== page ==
DigitalCrafts — Post-Graduation

Just started my new job today!

Here’s a brief update on graduation and the post-grad job search…

I felt as if I didn’t quite kick it into gear until well into my second month at DigitalCrafts. And for that reason, I focused more on the course work up until graduation and less on the job search. There were one or two students more focused on gaining employment prior to graduation — neglecting to do good work on their final project — whose plan kind of back fired. So I can’t say my efforts were a mistake although I would encourage anyone in a coding bootcamp to start submitting apps 6–8 weeks before graduation. It simply takes a while for some of these companies to actually get around to looking through resumes. I’m starting my job 7 weeks post-graduation and feel really lucky.

Upon graduation, I was happy to be graduating. The week after, I was happy to have graduated and be getting in touch with a couple companies. The following week I was starting to get pissed. I had a few leads but nothing definite. I was also rapidly becoming broke. My most promising lead was this apprenticeship in Atlanta.

The company met with our school about 4 weeks before our graduation and I applied then. I was asked to read some readings and write my responses. Then asked to attend a meet-up. Then asked to write an algorithm. Then refactor and then refactor again. Then write another program and then refactor and refactor again. This went on for weeks and as I became skeptical if they would ever hire me, I began applying for other positions. Soon after, another opportunity present itself.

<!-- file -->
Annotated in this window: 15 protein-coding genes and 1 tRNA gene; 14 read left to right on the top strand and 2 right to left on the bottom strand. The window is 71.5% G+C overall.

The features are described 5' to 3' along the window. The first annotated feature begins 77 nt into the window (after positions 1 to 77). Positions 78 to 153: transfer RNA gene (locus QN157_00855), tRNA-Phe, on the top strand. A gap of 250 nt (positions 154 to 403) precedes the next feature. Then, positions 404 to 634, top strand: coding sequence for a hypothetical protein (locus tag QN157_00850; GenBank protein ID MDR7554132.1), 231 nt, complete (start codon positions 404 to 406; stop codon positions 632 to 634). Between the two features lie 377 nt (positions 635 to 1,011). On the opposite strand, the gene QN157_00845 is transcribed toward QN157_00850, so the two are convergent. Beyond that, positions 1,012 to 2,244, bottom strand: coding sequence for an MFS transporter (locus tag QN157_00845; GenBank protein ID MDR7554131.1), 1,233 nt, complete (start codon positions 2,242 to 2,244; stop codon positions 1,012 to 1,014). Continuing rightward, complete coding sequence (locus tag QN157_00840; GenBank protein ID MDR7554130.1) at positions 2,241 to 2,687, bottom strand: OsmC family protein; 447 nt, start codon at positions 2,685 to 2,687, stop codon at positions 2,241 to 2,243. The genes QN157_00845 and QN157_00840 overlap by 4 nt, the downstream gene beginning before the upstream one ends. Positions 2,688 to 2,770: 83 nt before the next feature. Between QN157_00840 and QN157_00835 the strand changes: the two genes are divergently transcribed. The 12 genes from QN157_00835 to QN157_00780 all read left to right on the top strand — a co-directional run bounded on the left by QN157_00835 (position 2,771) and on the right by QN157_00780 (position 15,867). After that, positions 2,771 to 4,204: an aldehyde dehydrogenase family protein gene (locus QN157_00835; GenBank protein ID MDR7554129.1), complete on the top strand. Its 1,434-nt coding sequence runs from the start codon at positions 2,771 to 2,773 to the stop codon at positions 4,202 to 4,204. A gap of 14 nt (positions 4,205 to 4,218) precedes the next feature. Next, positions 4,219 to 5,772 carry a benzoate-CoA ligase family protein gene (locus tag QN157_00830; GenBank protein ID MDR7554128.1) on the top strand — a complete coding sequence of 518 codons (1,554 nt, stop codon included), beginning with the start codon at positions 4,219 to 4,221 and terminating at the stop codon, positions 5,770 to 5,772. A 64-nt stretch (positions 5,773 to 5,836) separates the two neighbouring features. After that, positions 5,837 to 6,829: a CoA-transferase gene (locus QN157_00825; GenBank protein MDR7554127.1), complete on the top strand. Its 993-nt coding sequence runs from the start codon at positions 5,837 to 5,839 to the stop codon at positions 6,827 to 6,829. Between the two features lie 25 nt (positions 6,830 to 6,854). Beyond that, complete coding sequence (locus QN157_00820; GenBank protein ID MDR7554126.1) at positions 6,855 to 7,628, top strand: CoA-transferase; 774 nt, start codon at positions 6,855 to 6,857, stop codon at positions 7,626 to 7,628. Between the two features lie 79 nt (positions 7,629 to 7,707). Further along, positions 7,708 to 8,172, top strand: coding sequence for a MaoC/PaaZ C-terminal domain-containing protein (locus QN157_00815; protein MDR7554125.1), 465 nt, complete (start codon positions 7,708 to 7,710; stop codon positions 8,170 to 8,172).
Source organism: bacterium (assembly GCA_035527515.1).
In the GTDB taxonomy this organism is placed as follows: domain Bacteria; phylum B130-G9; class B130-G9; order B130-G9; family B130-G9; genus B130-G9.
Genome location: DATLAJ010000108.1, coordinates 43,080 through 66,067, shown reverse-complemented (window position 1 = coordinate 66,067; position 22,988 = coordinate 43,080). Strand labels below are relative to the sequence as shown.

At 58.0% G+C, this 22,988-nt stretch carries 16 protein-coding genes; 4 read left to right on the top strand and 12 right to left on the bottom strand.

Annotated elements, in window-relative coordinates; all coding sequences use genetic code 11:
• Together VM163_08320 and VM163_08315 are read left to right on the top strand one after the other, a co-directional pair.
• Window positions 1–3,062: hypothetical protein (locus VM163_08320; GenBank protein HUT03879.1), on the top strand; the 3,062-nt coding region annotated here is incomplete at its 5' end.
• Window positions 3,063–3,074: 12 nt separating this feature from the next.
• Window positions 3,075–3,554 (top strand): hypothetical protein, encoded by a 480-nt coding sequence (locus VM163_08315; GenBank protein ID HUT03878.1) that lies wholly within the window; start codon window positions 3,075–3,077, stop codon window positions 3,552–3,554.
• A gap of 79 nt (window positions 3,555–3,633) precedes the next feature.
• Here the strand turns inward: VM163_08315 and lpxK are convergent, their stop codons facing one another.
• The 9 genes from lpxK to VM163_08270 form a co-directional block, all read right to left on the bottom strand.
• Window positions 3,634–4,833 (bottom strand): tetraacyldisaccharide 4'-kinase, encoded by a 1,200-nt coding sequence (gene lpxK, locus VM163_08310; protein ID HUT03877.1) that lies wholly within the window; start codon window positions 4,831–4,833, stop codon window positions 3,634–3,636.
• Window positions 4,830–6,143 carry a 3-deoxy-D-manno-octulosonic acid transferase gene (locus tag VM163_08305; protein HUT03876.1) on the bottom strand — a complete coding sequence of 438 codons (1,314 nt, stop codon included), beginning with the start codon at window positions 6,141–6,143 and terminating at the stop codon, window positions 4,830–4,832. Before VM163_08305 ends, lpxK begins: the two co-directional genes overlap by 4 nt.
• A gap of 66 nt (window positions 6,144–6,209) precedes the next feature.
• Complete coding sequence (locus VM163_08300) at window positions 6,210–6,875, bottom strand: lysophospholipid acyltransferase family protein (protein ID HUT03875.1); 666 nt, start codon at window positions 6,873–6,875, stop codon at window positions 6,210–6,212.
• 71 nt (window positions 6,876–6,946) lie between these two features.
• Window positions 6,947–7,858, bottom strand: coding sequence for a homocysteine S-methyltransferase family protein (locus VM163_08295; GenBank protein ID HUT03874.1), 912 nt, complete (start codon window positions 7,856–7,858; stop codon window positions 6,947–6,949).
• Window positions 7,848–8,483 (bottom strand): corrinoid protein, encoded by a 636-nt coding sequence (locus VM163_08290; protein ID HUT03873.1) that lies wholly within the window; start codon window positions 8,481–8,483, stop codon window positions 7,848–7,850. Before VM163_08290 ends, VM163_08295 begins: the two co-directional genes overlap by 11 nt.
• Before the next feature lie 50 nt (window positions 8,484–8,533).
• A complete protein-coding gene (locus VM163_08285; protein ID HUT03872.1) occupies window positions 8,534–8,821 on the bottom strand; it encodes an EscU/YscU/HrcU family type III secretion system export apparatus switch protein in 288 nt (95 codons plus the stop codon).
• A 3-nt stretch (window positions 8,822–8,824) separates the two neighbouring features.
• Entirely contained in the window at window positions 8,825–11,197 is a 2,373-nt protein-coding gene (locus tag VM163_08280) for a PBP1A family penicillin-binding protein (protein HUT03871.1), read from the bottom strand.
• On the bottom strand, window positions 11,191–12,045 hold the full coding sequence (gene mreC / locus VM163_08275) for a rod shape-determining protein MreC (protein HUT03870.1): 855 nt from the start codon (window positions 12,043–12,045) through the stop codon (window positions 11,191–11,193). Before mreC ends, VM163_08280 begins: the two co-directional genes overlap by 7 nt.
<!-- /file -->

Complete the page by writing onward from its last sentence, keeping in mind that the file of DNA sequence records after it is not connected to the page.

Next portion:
It is interesting how it worked. I am from Knoxville and had really regretted coming to Atlanta instead of Nashville to learn to code (most of my friends are in Nashville). But I’m glad I did because I ended up driving by Chattanooga on my way down to Atlanta a couple times and eventually decided to check out the city. I was so impressed with what they had done with the city — the downtown revitalization, the use of space, the water-front development — that I decided to look into jobs there. I came across a recruiter on Indeed or LinkedIn and sent her my resume. She actually got back with me relatively quickly (something I wasn’t used to) and we spoke, I submitted my resume and completed a JavaScript assessment for her. She contacted me with a job about two weeks later. A manufacturing company outside Chattanooga. She scheduled an in-person interview and I made the trip up. Quick side note: I almost cancelled last minute because I thought another opportunity was for sure going to work out but decided to go simply because I said I would. (The other opportunity did NOT work out — so I think you get the moral of the story.) The company was interviewing for a developer with JavaScript, Angular, Node, Express, PHP, and SQL skills (ALL technologies we covered at DigitalCrafts). But what helped me the most was that they needed a Mandarin speaker given they have operations in China and Southeast Asia. (I speak Mandarin). I knew the Mandarin would help at some point in the future, probably AFTER I got some more development experience, but I had no idea that I’d be able to find something using it right off the bat. This was huge for me.

I came on in a contract-to-hire position which is super common in this industry. My hourly rate equates to what I expected annually and after three months we can renegotiate. UT-Chattanooga has a great Master’s in Computer Science program that the company may be willing to fund for me. We discussed it early on and they responded well to the idea, but it will not be set until I come on full-time in three months (assuming of course that I perform well and they want me). I had been wanting to go back to school part-time for a more formal computer science education so this could work out well.

Right now the main task at work is to rebuild the website for the company’s dealers, sales reps, and customer service reps. My co-worker has already started building it, but I suggested we rebuild the entire front-end using Angular and numerous AJAX requests opposed to loading in a new PHP file on every click. This will speed it up quite a bit. If we move forward with the plan, I could be really contributing to the team from day two.